“This is a young agency and we have seen massive growth over the past two years,” Williams said in a statement. “I look forward to the challenges and the rewards of growing the Oklahoma Medical Marijuana Authority into an agency that will make Oklahomans proud.”

Nevada CCB Launches Investigations Into Three Nevada Dispensaries, Selling Potentially Unsafe Product

NEVADA: The Nevada Cannabis Compliance Board (CCB) has opened investigations into three dispensaries for selling product that twice failed microbial testing.

On March 5, 2020, the Department of Taxation and CCB issued a directive to all dispensary/retail stores to immediately stop selling the product, Cherry OG F3, which failed laboratory testing for yeast and mold, coliforms, Enterobacteriaceae and Aspergillus.

At that time, the CCB instructed dispensary/retail stores to destroy or return the affected product to the cultivator and communicate that they took such action with the State. Despite the CCB’s directive, it appears three dispensaries retained their inventory of Cherry OG and began selling the product again in May.

Approximately 375 grams of the Cherry OG product were sold between May 19, 2020 and June 29, 2020 at the following Retail Stores/Medical Dispensaries:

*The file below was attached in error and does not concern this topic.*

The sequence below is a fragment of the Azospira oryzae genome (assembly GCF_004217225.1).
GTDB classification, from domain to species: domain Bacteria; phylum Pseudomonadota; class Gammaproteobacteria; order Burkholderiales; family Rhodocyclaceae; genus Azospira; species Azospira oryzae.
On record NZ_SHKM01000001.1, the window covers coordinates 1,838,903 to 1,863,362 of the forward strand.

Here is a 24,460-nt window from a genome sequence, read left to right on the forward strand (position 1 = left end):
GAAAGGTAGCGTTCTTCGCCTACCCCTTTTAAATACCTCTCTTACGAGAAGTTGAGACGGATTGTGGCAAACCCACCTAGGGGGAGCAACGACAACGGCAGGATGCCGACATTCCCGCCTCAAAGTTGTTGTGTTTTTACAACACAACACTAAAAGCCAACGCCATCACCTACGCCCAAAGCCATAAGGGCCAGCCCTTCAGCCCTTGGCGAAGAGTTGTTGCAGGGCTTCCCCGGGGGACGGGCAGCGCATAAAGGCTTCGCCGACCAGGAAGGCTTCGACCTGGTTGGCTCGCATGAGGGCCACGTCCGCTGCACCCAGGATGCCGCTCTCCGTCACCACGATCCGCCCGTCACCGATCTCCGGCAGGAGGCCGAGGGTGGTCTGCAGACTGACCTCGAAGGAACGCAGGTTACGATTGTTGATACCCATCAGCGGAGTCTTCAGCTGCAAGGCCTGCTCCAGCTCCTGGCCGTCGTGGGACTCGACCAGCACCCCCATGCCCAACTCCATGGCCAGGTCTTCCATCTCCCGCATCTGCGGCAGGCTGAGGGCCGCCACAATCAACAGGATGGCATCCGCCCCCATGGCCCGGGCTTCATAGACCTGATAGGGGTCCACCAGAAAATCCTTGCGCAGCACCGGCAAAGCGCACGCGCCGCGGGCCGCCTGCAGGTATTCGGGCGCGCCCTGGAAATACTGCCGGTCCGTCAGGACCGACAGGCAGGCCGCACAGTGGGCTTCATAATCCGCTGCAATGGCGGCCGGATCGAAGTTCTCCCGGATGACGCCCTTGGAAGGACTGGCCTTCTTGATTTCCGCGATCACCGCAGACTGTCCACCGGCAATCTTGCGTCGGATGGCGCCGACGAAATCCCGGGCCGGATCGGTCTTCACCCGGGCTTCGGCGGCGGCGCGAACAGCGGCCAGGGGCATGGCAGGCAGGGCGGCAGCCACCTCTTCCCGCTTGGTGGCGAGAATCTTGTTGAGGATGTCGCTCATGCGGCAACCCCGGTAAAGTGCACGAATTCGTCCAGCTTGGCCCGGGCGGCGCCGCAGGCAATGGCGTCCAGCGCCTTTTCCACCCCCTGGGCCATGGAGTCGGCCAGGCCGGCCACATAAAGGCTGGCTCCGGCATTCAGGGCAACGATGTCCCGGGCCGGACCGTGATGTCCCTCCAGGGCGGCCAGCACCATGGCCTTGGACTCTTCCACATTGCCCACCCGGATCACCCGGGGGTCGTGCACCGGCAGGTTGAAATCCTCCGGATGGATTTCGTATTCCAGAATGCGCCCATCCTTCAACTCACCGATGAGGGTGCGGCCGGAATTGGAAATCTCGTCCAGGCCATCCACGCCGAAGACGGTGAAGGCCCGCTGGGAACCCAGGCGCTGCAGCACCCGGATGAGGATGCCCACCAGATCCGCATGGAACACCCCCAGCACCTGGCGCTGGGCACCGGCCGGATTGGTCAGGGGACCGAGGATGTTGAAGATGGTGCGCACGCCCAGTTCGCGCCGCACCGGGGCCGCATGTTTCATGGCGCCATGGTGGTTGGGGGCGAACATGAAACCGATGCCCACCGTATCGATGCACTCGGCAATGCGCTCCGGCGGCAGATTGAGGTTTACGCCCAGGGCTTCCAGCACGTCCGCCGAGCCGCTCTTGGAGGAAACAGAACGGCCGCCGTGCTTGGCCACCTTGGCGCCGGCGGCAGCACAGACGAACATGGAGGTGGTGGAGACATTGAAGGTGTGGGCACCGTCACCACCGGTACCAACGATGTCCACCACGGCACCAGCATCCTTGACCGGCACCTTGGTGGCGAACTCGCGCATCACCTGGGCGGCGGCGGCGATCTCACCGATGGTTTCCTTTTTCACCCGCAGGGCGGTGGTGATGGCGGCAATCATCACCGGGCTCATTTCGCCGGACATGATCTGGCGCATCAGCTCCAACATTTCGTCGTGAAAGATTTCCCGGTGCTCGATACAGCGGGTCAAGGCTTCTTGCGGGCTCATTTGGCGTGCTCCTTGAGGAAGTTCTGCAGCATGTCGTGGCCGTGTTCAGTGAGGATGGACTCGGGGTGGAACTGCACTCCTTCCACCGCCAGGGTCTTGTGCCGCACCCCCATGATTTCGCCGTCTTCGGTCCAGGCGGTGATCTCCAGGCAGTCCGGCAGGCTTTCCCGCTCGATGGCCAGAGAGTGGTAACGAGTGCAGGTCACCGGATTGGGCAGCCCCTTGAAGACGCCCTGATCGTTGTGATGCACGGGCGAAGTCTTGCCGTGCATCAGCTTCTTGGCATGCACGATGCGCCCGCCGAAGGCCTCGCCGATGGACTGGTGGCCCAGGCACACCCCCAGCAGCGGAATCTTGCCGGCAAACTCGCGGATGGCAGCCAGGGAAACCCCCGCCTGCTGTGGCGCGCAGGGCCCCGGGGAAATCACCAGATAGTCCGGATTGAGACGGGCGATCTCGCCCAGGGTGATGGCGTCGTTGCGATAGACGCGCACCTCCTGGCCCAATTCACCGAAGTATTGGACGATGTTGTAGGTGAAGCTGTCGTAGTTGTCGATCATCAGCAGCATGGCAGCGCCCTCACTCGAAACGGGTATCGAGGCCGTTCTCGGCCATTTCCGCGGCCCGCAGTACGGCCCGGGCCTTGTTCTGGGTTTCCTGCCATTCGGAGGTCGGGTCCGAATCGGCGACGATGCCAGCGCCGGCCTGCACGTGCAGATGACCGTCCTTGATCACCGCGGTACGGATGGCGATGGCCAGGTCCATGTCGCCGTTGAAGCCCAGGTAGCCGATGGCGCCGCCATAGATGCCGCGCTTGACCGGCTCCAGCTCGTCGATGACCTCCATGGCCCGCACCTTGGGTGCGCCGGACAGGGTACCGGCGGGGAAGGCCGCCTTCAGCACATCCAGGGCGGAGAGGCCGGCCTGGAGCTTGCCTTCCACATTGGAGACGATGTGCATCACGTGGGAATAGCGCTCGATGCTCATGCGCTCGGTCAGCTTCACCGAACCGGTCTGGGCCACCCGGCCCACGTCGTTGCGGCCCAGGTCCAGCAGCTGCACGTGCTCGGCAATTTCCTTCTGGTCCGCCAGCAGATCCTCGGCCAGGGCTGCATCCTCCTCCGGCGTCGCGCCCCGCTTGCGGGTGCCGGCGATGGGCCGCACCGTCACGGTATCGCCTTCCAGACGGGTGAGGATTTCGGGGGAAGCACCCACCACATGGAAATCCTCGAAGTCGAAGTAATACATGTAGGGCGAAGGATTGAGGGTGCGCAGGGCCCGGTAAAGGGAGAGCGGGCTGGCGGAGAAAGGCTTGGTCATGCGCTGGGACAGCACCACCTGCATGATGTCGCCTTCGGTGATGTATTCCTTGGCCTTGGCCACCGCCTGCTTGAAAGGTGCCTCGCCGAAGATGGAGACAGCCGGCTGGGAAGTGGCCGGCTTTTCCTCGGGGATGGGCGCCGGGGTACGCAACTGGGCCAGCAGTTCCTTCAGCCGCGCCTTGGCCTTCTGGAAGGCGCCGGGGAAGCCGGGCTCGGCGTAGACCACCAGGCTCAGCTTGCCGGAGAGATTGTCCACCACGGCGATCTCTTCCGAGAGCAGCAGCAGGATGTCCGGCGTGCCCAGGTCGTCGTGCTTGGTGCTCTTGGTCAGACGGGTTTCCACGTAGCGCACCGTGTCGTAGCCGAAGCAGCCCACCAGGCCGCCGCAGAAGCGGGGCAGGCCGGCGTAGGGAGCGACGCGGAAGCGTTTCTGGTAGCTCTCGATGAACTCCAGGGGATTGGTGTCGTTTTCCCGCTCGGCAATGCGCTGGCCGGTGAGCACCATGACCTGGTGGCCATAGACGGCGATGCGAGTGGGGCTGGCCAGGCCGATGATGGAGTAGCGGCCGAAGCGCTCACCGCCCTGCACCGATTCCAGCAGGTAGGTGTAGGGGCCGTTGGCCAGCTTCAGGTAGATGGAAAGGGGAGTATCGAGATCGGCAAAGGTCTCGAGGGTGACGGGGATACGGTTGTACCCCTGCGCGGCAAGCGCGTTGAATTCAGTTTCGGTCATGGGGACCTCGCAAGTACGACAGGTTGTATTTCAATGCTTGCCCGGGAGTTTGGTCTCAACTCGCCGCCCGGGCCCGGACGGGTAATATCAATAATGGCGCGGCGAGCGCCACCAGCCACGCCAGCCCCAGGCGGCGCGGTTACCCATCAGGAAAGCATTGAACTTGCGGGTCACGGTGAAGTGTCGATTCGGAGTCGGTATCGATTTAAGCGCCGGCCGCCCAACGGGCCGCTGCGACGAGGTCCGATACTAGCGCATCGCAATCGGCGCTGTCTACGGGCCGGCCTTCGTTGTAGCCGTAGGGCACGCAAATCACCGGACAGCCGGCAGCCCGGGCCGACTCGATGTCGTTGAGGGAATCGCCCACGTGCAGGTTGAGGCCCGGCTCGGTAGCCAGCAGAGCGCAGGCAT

1. Waveseer of Las Vegas, LLC (Jenny’s Dispensary), 5530 N Decatur Blvd, Las Vegas, NV 89130 (License # 83760475147127946601);

2. Paradise Wellness Center, LLC (Las Vegas ReLeaf), 2244 Paradise Road, Las Vegas, NV 89104 (License # 54283805068313943868); and

3. Desert Aire Wellness, LLC (Sahara Wellness), 420 E Sahara Ave, Las Vegas, NV 89104 (License # 25729455103203031356)

On May 16, 2020, a hold on the product was temporarily lifted due to a CCB error that occurred during an unrelated investigation. However, the CCB’s health and safety advisory remained in effect; and under the directive, dispensaries should not have had the product in their inventory.

The CCB advises those who have purchased the product to avoid consuming it. Consumers should check any Cherry OG products for the source package # 1A404030000076F000006649. The CCB notified the aforementioned dispensaries and initiated investigations which are ongoing. There are no known reports of illness.